When he got up from the couch, be asked questions about some of the medical instruments on the table. Then he picked up a ball, handed it to me, and asked, "Play ball?" We tossed the ball back and forth and he laughed and shouted with pleasure. After this session his mother called to say that on the way home he told her, "I want to go back to Dr. Crist's house." She reported that for several days he was happier and more open than she had ever remembered him to be.
But he could not sustain the expansion and the mother reported that he gradually became more angry and then began to say, "I hate Dr. Crist. I never want to see him again." He was brought back and although he came into the treatment room voluntarily, he avoided looking at me and acted aloof with his characteristic tough-guy attitude. By encouraging him to look me in the eye he could then again express his hatred directly at me. Releasing the emotions as they surfaced in this and subsequent sessions again brought relief.
Therapeutic work with youngsters is often simpler and more straightforward than with adults in part because children have not yet developed the complex facade that comes with maturation. This case illustrates how the basic principles and techniques of character-analysis that are used with adults can also be applied in the treatment of children.
The character armor is arranged in layers in which an emotion functions as both an impulse and a defense. [Footnote 1] Each patient has a specific structure. M's contact with and expression of sadness was blocked by his anger. His angry impulses had to be discharged be fore the defensive function of the anger could be addressed. Once the impulse of his anger was sufficiently discharged he became contactless. [Footnote 2] He was no longer overtly angry but his angry attitude now functioned as a defense. By having him make contact with his attitude and express it ("I don't want to cry"), M's underlying primary feeling of sadness spontaneously emerged and was able to be expressed.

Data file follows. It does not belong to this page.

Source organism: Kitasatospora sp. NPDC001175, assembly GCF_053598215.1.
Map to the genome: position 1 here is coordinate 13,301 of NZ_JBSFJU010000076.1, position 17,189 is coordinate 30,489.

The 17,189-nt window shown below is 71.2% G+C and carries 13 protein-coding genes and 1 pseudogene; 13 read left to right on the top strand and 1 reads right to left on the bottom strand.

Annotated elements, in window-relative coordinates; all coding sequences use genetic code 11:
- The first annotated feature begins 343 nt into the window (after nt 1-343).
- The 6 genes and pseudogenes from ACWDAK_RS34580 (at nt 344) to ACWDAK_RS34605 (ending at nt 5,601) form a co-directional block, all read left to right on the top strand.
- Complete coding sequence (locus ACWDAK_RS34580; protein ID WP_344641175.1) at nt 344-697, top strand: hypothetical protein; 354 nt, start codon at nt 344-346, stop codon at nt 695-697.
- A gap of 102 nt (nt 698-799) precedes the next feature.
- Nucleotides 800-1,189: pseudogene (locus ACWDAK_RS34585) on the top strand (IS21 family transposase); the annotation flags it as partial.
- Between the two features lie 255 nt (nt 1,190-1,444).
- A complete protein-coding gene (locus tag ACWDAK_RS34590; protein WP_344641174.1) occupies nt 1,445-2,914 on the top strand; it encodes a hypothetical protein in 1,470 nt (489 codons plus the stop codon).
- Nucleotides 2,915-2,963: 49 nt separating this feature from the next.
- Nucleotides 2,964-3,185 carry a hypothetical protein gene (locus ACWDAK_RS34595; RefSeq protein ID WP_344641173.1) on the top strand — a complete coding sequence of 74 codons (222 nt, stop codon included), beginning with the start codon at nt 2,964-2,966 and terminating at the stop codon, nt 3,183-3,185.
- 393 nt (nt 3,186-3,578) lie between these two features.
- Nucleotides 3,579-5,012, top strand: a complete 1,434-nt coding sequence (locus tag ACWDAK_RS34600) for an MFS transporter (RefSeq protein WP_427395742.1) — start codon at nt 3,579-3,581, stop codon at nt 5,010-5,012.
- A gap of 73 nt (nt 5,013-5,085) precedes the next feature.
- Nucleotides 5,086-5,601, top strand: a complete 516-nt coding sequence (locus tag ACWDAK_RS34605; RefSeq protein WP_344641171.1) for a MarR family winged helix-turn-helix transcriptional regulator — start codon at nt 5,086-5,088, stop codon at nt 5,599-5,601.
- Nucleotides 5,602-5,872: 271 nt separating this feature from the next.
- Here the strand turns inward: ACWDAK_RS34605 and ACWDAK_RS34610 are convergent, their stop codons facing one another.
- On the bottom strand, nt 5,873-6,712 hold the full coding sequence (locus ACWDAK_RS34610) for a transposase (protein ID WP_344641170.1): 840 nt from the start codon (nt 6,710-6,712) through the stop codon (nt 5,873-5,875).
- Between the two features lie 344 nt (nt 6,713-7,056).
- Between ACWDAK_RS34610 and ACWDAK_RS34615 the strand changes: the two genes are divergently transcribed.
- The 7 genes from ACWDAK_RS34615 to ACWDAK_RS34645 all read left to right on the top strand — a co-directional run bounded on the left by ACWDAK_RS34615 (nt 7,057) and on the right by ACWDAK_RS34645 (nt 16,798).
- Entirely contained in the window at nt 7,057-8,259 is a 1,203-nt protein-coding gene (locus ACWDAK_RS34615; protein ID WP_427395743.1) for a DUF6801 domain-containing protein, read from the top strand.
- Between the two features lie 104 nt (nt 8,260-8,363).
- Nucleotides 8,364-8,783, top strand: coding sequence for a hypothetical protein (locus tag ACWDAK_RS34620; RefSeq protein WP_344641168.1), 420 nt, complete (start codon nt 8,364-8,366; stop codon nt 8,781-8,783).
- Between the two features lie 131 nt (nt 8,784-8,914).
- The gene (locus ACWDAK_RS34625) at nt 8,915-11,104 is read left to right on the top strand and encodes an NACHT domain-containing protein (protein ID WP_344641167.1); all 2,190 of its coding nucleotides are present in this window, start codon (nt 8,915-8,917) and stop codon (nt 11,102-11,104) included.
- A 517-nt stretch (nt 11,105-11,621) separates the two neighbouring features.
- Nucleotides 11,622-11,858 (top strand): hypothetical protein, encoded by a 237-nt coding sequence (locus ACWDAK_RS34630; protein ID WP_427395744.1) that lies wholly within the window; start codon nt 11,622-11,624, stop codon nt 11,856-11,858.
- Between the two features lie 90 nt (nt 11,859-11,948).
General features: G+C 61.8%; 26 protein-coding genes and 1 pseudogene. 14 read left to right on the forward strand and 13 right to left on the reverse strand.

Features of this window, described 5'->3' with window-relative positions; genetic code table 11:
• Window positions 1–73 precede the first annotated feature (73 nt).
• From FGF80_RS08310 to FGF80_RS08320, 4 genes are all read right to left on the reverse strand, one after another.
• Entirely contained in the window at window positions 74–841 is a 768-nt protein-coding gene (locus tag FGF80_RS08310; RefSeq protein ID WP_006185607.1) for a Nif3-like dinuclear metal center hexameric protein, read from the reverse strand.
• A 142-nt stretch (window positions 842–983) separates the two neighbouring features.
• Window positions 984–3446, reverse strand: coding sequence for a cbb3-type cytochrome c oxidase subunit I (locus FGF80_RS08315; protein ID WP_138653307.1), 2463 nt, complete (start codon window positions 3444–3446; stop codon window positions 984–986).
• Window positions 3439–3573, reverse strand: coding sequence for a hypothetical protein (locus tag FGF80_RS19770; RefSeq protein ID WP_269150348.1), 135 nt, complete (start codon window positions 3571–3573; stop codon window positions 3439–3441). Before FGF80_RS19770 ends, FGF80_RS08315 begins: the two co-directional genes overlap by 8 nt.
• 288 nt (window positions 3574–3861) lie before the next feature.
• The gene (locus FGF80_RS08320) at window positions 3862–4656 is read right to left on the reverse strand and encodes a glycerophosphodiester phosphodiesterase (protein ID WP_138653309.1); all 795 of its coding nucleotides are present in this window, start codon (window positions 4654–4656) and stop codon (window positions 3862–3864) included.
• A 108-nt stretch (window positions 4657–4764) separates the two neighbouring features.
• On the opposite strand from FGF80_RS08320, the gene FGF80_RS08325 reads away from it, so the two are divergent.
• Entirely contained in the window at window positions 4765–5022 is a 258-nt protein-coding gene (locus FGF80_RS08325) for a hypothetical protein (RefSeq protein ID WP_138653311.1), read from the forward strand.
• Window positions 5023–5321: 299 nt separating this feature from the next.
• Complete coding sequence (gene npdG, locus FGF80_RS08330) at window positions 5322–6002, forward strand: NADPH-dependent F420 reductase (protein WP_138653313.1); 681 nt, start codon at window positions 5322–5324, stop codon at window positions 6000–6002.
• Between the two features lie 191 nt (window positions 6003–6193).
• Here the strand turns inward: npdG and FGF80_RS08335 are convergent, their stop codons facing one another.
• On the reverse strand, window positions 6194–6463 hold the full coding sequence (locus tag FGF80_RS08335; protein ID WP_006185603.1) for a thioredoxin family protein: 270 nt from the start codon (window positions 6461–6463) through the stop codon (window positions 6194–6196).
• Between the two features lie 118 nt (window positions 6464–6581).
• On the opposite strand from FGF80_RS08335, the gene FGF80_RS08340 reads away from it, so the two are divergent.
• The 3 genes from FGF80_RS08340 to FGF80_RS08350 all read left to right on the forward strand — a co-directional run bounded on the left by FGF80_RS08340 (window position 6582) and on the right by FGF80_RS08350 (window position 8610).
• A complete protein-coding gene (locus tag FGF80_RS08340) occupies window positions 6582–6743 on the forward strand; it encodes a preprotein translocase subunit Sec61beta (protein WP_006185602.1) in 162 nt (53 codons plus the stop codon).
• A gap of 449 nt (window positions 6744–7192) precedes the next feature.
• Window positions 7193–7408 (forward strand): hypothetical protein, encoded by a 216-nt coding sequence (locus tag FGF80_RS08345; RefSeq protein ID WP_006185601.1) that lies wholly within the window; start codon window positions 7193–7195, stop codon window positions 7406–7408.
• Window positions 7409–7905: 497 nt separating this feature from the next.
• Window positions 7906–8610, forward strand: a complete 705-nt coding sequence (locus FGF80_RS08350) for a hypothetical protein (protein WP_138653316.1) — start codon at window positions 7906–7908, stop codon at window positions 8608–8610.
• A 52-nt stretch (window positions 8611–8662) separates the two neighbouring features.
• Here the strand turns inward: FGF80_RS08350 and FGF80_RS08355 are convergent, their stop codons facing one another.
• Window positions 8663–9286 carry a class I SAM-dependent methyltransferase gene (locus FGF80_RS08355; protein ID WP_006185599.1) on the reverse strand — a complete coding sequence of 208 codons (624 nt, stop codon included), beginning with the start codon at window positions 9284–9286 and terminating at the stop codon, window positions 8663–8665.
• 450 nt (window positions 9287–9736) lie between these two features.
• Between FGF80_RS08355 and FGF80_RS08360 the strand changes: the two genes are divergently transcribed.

The depth of M's feelings and how fully he expanded once he made contact with and expressed his deep sadness was moving to see. He will need ongoing help to overcome his angry attitude that characteristically appears in response to being hurt. The goal of his therapy is to increase his capacity to tolerate and express sadness so that he will be able to consistently expand and be happy.
1. As described by Reich, "The layers of armor, then are interlaced: every warded-off impulse also serves the function of warding off a more deeply repressed impulse...finally original instinctual impulses will break through which no longer have a defense function."(1:315). back to text
2. Baker describes: "In therapy, as each layer of armoring is removed, three things appear in sequence: First, anxiety occurs. Then, emotion is released (rage, contempt, spite, crying, etc.) After the emotion is expressed, there is a sense of relief. Third, contactlessness appears. There is no desire to move and the patient is temporarily stuck. A stage where the repressed and repressing forces are equal has been reached." (2:69-70). back to text
1. Reich, W. Character Analysis. New York: Noonday Press, 1949.
2. Baker, E.F. Man in the Trap. New York: The Macmillan Co., 1967.